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Reactor teardowns planned, but where will the waste go?

Kansai Electric Power's Mihama nuclear power plant in Mihama, Fukui Prefecture

TOKYO -- Four Japanese power companies plan to decommission a total of five aging nuclear reactors soon. But they have yet to find a home for the radioactive waste that will result -- not only spent nuclear fuel but also debris from the dismantled reactors.

     Japan Atomic Power announced on March 17 that it plans to decommission its Tsuruga No. 1 reactor in Tsuruga, Fukui Prefecture, on April 27. Kansai Electric Power unveiled a similar plan for its Mihama No. 1 and No. 2 reactors in Mihama, Fukui Prefecture, and Kyushu Electric Power announced its intention to close Genkai No. 1 reactor in Genkai, Saga Prefecture.

     On March 18, Chugoku Electric Power President Tomohide Karita officially informed the mayor of Matsue that the company is planning to decommission its Shimane No. 1 reactor, located in the Shimane Prefecture city. In response, the mayor asked the utility to remove the nuclear waste from the site as soon as possible after decommissioning, as the continued presence of such hazardous material would greatly upset citizens.

Unwanted waste

Reprocessing nuclear fuel produces highly radioactive waste that contains substances so toxic that even 20 seconds' exposure to them can be fatal for a human being. Such waste needs to be sequestered 300 meters underground for tens of thousands of years.

      Decommissioning a nuclear reactor also generates around 4,000 tons of debris, including concrete, metal and other building materials. And unlike with an ordinary factory, some of it is contaminated with radioactive material. Such debris may be less radioactive than nuclear fuel, but finding disposal sites for it is still next to impossible.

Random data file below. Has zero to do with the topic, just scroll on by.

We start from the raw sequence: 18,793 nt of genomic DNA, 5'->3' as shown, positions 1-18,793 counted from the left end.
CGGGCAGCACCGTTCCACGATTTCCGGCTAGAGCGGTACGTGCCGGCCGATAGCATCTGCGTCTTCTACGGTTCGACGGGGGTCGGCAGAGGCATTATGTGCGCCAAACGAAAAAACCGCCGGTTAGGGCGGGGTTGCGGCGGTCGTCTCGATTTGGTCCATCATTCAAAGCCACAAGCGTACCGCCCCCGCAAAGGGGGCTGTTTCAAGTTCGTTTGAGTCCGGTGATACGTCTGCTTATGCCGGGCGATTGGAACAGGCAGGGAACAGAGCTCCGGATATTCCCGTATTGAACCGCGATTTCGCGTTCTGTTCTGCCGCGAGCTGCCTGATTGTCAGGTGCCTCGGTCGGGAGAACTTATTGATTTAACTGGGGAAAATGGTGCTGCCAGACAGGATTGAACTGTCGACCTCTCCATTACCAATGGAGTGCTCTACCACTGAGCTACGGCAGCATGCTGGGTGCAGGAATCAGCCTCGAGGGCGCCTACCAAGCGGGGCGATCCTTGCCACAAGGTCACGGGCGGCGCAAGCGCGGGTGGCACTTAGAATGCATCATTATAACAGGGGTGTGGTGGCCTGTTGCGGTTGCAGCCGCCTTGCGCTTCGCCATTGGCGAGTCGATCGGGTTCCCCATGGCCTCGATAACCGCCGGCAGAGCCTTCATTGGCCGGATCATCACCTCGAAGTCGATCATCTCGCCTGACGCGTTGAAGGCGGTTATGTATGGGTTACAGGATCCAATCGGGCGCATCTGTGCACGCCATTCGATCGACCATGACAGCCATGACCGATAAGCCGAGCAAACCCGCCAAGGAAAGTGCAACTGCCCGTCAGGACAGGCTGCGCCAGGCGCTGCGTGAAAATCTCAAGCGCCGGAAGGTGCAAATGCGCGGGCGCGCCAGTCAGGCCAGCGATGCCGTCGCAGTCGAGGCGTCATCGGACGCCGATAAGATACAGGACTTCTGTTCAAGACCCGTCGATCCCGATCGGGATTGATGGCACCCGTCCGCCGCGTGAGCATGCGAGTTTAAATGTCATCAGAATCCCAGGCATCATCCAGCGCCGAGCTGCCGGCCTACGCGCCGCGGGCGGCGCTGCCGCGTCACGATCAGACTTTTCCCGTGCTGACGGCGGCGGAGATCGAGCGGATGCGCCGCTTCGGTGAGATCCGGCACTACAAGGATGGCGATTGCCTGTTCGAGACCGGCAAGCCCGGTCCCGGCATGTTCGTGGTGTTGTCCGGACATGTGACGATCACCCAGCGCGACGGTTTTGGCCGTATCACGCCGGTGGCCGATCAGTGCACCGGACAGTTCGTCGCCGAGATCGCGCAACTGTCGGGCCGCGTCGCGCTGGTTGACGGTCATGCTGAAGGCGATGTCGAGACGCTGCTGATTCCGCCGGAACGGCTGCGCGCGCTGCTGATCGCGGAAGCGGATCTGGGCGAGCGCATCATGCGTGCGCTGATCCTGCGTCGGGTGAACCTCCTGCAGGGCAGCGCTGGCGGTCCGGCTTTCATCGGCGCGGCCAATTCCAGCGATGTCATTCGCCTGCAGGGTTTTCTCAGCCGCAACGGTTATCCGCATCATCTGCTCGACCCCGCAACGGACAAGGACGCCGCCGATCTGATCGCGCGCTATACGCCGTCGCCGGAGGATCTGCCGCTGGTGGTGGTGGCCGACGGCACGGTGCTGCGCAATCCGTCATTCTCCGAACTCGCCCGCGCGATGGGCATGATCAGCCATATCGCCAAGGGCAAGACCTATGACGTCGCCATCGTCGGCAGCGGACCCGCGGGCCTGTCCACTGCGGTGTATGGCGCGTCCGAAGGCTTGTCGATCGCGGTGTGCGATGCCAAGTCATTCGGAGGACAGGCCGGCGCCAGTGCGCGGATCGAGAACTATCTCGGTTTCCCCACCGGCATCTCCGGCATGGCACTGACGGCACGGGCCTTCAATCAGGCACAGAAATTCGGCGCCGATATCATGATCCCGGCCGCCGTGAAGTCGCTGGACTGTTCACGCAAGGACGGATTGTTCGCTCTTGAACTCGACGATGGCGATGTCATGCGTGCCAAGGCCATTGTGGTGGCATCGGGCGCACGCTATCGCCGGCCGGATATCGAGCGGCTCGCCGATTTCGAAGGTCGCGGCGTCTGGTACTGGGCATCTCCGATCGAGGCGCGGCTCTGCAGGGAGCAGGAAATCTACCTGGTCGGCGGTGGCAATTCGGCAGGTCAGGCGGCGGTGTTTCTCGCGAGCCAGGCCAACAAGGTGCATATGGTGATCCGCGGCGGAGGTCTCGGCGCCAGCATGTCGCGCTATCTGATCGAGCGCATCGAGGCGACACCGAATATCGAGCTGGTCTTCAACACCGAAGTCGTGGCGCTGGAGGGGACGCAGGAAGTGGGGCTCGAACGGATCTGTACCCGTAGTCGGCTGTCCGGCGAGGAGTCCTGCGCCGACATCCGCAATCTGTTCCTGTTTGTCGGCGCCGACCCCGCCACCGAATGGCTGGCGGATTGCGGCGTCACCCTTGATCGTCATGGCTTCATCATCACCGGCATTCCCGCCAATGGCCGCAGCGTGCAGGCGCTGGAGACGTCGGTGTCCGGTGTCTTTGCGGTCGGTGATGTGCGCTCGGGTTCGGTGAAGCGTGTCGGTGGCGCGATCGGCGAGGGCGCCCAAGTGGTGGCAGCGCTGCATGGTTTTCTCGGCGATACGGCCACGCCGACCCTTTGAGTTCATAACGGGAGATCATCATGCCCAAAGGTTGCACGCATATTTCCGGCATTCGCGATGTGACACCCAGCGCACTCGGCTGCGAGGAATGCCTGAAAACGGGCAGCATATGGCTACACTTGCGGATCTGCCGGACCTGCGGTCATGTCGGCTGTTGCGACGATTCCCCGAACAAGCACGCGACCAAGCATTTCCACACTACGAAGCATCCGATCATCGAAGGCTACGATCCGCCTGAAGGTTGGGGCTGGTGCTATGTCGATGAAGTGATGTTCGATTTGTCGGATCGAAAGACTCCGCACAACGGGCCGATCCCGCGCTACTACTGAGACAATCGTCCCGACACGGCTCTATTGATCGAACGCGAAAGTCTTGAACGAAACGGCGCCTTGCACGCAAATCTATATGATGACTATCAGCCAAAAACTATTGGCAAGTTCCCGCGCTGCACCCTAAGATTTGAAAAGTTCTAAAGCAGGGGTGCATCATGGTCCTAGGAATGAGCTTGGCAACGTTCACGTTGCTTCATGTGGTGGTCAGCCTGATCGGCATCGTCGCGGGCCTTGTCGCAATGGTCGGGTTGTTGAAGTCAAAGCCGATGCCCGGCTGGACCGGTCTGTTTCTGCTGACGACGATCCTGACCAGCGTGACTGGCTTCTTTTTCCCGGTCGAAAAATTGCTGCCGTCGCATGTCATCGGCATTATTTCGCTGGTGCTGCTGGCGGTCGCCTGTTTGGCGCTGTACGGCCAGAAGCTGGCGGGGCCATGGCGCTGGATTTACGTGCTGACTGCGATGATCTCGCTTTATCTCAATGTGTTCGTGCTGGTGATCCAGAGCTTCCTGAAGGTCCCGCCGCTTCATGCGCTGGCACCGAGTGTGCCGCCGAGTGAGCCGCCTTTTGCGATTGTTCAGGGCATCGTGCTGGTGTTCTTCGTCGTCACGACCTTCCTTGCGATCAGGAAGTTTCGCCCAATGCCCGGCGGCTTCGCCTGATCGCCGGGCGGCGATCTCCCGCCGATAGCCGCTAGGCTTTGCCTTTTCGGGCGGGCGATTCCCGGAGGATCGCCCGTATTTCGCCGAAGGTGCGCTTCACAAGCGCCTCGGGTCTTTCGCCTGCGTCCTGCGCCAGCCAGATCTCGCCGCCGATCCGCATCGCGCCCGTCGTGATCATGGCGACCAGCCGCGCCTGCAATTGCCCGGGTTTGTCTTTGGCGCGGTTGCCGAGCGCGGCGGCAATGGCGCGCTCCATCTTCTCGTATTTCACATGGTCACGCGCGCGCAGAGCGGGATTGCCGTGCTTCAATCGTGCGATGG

An official at Kansai Electric Power said radioactive waste cannot be kept on-site at a nuclear power plant even on a tentative basis without obtaining the consent of the local community.

     An even bigger problem is how to dispose of the core internal structures of nuclear reactors, which contain substances that will release radiation for generations to come. Disposing of these structures requires burying them more than 50 meters deep.

     Matsue and other communities hosting soon-to-be-decommissioned reactors naturally want any waste to be removed as soon as possible. The decommissioning of all five reactors will result in an estimated 20,000 tons of radioactive material.

Caught off guard

The failure to secure disposal sites for nuclear waste seems an obvious oversight on the part of utility companies. The Japan Atomic Energy Agency's Hiroshi Rindo, an expert on decommissioning procedures in Europe and the U.S., said it is customary for nuclear reactor operators abroad to prepare repositories or dumping sites for radioactive waste in advance.

      One reason for Japanese companies' failure on this front is that they are having to decommission some reactors earlier than planned. In January 2011, Makoto Yagi, president of Kansai Electric Power, told government officials of Fukui Prefecture that the company intended to operate the No. 2 reactor in Mihama as long as possible, potentially more than 40 years. At that time, the company had already decided to keep the No. 1 reactor working for up to half a century, if possible.

     The plan ran into trouble only two months later, however, when disaster struck Tokyo Electric Power's Fukushima Daiichi power plant in Fukushima Prefecture. The accident led to strengthened national regulations that cap reactors' operational life span at 40 years, in principle. In addition, the implementation of stricter and more expensive safety measures has made the continued operation of aging reactors unfeasible.

      Because Kansai Electric Power will have to shut down the No. 1 and No. 2 reactors in Mihama earlier than planned, the company has had less time to find a repository for its radioactive waste.

     It is still some time before dismantling work begins on the Shimane No. 1 and other reactors to be decommissioned, but with Japan's nuclear plants slated to resume operating this summer, utilities have no time to lose in finding a final home for their waste.

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